Women's Views About Participating in Research While Pregnant

Anne Drapkin Lyerly, MD, MA; Emily E. Namey, MA; Beverly Gray, MD; Geeta Swamy, MD; Ruth R. Faden, PhD, MPH


IRB. 2012;34(4):1-8. 

In This Article

Key Considerations about Research in General

While participants in our study were limited to pregnant women who agreed to participate in an H1N1 vaccine trial, some nevertheless articulated reasons they might have opted not to participate in the vaccine study. A common concern centered on a reluctance to take on any excess risk to themselves or their fetus:

The only type of research I don't support is the kind that may hurt your baby … I don't support stuff like that. (V03)
I mean I think when it comes to pregnancy, I think if there had been anything that I wasn't really very reassured that it was very safe for myself and the baby, then I absolutely would've said no. I mean if it was truly kind of experimental, then I would definitely not be interested. I just don't think it's worth it. (V05)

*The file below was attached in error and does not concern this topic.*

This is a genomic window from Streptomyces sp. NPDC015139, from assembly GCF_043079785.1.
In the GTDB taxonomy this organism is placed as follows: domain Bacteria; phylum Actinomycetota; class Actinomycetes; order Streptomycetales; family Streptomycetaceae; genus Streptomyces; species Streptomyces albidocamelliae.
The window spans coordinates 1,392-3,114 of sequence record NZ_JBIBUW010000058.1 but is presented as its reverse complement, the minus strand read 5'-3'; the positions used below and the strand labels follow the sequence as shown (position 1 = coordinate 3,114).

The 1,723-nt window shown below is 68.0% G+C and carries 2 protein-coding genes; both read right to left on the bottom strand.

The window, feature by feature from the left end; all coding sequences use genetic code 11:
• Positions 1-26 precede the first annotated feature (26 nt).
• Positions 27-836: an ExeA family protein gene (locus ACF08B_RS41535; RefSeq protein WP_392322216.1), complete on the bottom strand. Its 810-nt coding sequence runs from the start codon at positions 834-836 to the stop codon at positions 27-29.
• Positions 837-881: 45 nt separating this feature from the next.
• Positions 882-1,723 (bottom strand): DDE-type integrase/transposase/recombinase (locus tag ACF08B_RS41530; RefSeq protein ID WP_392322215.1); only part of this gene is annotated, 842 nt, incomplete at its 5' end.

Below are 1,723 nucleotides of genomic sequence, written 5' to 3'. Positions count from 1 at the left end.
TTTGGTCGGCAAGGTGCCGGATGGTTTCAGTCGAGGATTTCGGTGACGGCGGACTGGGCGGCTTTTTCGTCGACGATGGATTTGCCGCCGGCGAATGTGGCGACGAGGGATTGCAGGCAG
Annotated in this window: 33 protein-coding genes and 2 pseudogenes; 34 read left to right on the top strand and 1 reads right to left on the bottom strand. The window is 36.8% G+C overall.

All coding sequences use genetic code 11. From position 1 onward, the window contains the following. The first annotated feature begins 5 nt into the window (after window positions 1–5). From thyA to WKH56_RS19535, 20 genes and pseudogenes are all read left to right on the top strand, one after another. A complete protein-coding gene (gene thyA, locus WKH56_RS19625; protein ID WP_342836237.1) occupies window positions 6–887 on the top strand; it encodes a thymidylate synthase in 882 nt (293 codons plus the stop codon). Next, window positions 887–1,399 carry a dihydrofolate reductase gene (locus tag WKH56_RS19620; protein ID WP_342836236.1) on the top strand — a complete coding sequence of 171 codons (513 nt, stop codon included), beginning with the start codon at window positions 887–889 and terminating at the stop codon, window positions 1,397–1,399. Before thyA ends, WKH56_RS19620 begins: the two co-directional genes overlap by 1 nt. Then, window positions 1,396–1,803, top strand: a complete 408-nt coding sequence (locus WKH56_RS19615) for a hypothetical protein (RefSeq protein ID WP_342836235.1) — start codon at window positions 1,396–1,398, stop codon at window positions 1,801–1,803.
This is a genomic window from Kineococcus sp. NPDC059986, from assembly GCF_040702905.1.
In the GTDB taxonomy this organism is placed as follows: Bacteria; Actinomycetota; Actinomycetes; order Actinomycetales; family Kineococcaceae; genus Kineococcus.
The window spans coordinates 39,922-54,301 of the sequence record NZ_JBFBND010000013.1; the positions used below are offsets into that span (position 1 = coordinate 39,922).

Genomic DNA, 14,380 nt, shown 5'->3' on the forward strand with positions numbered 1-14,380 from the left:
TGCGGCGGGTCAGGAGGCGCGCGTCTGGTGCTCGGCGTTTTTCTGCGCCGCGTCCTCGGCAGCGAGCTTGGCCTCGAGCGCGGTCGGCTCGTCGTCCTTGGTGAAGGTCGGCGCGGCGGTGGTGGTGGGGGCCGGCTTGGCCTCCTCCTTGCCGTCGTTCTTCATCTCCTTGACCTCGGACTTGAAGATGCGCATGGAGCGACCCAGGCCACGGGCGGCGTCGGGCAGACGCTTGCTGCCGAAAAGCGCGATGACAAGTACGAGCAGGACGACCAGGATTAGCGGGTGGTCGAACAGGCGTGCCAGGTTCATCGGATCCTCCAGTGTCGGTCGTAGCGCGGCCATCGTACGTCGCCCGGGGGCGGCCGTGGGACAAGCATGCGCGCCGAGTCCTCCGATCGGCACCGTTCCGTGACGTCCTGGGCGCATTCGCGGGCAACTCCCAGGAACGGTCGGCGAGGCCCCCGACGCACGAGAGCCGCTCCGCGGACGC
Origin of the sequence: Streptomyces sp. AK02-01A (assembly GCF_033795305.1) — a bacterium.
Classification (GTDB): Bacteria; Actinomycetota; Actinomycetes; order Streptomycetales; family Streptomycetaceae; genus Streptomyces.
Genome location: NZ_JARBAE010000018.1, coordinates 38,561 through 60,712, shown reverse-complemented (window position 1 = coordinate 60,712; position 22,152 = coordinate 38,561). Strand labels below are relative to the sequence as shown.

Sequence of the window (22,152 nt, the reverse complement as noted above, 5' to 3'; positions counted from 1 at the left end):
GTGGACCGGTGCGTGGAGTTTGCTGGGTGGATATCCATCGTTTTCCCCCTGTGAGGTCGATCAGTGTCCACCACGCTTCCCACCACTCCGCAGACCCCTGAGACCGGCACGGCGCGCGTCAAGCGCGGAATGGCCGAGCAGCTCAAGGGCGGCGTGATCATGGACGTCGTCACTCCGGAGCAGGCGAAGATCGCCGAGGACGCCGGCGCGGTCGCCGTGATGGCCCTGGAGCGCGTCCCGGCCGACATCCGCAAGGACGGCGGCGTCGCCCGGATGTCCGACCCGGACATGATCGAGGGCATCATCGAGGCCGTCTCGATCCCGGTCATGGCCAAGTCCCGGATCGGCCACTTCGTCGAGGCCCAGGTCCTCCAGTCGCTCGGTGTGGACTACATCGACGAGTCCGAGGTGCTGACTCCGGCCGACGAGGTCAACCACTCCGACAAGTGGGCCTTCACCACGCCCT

Some women also were disinclined to participate in placebo-controlled studies, not wanting to "play around" with the uncertainty about whether they would receive an intervention perceived as beneficial:

I probably would not have participated if there'd been a placebo arm, because I wanted to know that I was getting active vaccine. Once I heard that there was no placebo arm, I was like, "Sign me up." (V08)

Finally, women expressed willingness to participate in interventions that did not involve a change in behavior or medication regimen:

If it was something that I was already currently doing and it wasn't a change in my current … behavior or anything like that, yeah absolutely. I wouldn't mind doing that. (V04)


Comments on Medscape are moderated and should be professional in tone and on topic. You must declare any conflicts of interest related to your comments and responses. Please see our Commenting Guide for further information. We reserve the right to remove posts at our sole discretion.